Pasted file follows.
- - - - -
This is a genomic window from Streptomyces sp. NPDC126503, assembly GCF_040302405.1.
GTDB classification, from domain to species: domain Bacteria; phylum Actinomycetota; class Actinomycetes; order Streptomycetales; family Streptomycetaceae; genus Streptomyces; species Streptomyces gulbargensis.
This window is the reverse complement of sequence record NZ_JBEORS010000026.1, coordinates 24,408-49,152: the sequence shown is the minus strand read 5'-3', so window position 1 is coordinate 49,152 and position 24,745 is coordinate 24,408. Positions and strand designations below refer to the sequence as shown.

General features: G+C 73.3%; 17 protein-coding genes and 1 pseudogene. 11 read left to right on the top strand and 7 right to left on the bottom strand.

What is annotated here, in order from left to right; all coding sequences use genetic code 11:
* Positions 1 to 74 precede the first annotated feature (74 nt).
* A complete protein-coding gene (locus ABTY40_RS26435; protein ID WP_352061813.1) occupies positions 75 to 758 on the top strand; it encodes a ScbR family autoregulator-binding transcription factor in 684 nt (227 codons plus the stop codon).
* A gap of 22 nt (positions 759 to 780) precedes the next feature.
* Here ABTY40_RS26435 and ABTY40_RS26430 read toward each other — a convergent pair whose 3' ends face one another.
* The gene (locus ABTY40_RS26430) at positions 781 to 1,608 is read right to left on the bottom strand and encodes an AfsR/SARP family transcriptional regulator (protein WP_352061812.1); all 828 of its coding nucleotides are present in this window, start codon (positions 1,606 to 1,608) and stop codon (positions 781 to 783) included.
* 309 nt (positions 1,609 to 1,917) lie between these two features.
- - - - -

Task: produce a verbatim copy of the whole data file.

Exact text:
This is a genomic window from Streptomyces sp. NPDC126503, assembly GCF_040302405.1.
GTDB classification, from domain to species: domain Bacteria; phylum Actinomycetota; class Actinomycetes; order Streptomycetales; family Streptomycetaceae; genus Streptomyces; species Streptomyces gulbargensis.
This window is the reverse complement of sequence record NZ_JBEORS010000026.1, coordinates 24,408-49,152: the sequence shown is the minus strand read 5'-3', so window position 1 is coordinate 49,152 and position 24,745 is coordinate 24,408. Positions and strand designations below refer to the sequence as shown.

General features: G+C 73.3%; 17 protein-coding genes and 1 pseudogene. 11 read left to right on the top strand and 7 right to left on the bottom strand.

What is annotated here, in order from left to right; all coding sequences use genetic code 11:
* Positions 1 to 74 precede the first annotated feature (74 nt).
* A complete protein-coding gene (locus ABTY40_RS26435; protein ID WP_352061813.1) occupies positions 75 to 758 on the top strand; it encodes a ScbR family autoregulator-binding transcription factor in 684 nt (227 codons plus the stop codon).
* A gap of 22 nt (positions 759 to 780) precedes the next feature.
* Here ABTY40_RS26435 and ABTY40_RS26430 read toward each other — a convergent pair whose 3' ends face one another.
* The gene (locus ABTY40_RS26430) at positions 781 to 1,608 is read right to left on the bottom strand and encodes an AfsR/SARP family transcriptional regulator (protein WP_352061812.1); all 828 of its coding nucleotides are present in this window, start codon (positions 1,606 to 1,608) and stop codon (positions 781 to 783) included.
* 309 nt (positions 1,609 to 1,917) lie between these two features.